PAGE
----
Chinese medical journal 130(10) 1175-1181 doi 10.4103/0366-6999.205857
In cardiac surgery, elevation of procalcitonin (PCT) could be observed postoperatively in the absence of any evidence of infection and also seems to be a prognostic marker. PCT levels measured in patients undergoing Type A aortic dissection (TAAD) were used to determine prognostic values for complications and surgical outcomes.
Measurements of PCT, C-reactive protein (CRP), and leukocyte count were observed in TAAD surgery patients (n = 251; average age: 49.02 ± 12.83 years; 78.5% male) at presurgery (T0) and 24 h (T1), 48 h (T2), and 7 days (T3) postsurgery. PCT clearance (PCTc) on days 2 and 7 was calculated: (PCTday1- PCTday2/day7)/PCTday1 × 100%. Endotracheal intubation duration, length of stay (LOS) in the Intensive Care Unit (ICU)/hospital, and complications were recorded.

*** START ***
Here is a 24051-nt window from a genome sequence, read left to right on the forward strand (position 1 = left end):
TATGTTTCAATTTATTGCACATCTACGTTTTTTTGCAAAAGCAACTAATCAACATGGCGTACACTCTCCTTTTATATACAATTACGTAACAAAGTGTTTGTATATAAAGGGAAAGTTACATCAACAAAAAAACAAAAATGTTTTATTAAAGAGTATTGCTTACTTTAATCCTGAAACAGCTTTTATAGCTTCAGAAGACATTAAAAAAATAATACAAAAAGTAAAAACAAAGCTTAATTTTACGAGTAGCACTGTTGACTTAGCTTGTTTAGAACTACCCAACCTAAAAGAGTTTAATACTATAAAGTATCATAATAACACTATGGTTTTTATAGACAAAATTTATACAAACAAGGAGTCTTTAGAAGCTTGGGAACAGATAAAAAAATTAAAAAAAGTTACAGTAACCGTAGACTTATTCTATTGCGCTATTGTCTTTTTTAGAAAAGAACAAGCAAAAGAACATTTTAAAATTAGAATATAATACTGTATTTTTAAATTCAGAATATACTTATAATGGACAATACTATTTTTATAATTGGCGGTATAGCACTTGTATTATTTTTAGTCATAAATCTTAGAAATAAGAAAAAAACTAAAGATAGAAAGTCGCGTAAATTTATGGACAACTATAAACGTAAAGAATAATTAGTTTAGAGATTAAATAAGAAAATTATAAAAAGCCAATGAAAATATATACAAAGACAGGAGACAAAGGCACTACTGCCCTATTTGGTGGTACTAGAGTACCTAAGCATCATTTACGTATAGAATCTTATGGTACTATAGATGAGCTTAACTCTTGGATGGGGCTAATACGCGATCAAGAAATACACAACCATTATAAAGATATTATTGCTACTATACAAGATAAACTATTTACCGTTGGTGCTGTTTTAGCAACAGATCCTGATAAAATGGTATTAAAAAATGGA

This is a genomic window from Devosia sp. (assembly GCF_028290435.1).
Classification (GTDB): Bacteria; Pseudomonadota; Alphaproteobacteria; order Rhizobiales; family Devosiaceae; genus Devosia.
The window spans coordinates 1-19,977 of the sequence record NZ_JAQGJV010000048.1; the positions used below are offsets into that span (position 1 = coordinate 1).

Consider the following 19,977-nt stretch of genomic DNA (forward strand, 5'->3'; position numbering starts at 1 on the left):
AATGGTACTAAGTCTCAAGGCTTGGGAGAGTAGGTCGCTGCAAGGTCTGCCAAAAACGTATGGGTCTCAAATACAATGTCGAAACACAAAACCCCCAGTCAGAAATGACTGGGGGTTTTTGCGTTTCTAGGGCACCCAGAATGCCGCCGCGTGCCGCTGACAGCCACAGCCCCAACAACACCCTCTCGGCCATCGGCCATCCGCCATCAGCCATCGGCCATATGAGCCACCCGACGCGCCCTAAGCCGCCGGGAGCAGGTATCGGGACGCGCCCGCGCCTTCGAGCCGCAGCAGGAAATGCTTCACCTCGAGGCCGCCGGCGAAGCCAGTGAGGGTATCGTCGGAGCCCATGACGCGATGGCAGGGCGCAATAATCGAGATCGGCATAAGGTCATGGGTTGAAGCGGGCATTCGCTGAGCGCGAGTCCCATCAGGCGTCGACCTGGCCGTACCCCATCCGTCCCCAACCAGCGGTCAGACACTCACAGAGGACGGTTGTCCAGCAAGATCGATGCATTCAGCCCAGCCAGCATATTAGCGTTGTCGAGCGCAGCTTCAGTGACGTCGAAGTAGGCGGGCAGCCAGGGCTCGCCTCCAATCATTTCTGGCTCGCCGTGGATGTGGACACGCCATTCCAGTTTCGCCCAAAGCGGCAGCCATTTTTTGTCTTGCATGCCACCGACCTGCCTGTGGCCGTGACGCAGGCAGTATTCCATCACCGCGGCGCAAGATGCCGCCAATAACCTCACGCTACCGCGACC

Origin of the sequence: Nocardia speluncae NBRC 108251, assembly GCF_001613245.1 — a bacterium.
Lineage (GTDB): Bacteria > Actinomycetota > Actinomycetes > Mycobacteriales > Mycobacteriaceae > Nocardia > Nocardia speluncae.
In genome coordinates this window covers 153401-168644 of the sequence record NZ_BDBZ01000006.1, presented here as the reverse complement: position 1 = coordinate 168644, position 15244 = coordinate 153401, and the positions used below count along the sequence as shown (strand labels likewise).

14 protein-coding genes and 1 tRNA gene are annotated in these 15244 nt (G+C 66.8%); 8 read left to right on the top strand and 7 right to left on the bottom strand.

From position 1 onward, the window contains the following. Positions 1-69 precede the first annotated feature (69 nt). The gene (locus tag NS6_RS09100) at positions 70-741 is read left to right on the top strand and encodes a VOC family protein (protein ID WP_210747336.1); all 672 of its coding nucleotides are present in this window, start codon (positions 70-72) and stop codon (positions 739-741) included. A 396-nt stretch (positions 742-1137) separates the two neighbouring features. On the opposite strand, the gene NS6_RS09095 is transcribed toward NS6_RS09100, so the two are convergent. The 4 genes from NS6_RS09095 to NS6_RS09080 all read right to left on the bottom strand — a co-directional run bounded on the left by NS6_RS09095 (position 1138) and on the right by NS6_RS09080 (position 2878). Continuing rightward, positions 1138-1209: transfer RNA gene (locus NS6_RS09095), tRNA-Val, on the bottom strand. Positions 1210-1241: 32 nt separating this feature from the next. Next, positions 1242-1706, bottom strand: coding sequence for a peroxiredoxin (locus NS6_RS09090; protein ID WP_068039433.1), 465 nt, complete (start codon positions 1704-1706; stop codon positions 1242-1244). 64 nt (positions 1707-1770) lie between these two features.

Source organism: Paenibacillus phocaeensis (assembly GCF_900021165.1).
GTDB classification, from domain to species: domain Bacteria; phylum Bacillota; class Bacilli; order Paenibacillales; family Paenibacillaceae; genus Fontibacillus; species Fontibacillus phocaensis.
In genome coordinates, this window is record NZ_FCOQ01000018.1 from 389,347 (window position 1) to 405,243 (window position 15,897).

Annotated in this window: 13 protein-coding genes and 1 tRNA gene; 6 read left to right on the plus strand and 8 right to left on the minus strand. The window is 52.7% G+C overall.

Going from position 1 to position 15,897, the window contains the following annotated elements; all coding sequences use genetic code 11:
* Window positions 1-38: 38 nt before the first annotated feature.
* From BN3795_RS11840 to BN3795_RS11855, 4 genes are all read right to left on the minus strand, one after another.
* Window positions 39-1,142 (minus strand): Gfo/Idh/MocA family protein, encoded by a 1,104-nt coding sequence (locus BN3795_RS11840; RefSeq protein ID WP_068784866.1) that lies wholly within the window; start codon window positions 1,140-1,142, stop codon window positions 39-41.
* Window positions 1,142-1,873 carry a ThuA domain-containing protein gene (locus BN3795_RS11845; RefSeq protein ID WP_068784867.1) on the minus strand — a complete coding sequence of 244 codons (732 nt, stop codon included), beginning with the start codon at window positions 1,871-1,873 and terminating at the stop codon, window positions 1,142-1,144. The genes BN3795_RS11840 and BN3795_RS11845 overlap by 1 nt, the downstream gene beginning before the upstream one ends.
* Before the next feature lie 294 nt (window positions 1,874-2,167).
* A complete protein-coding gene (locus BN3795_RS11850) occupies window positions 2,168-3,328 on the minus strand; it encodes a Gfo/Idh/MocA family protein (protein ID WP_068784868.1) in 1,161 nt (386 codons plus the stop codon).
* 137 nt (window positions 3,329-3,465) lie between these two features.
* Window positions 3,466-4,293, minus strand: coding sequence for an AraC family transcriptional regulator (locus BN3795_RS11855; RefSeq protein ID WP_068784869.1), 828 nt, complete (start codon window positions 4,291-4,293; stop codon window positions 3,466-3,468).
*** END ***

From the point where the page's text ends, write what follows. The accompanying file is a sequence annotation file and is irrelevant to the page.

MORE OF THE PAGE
PCT peaked 24 h postsurgery (median 2.73 ng/ml) before decreasing. Correlation existed between PCT levels at T1 and duration of cardiopulmonary bypass (P = 0.001, r = 0.278). Serum PCT concentrations were significantly higher in nonsurvivor and multiple organ dysfunction syndrome groups on all postoperative days. PCT levels at T1 correlated with length of time of ventilation support and ICU/hospital LOS. Comparing PCT values of survivors versus nonsurvivors, a PCT cutoff level of 5.86 ng/ml at T2 had high sensitivity (70.6%) and specificity (74.3%) in predicting in-hospital death. PCTc-day 2 and 7 were significantly higher in survivor compared with nonsurvivor patients (38% vs. 8%, P= 0.012, 83% vs. -39%, P< 0.001). A PCTc-day 7 cutoff point of 48.7% predicted survival with high sensitivity (77.8%) and specificity (81.8%). CONCLUSIONS
PCT level and PCTc after TAAD surgery might serve as early prognostic markers to predict postoperative outcome. PCT measurement may help identify high-risk patients.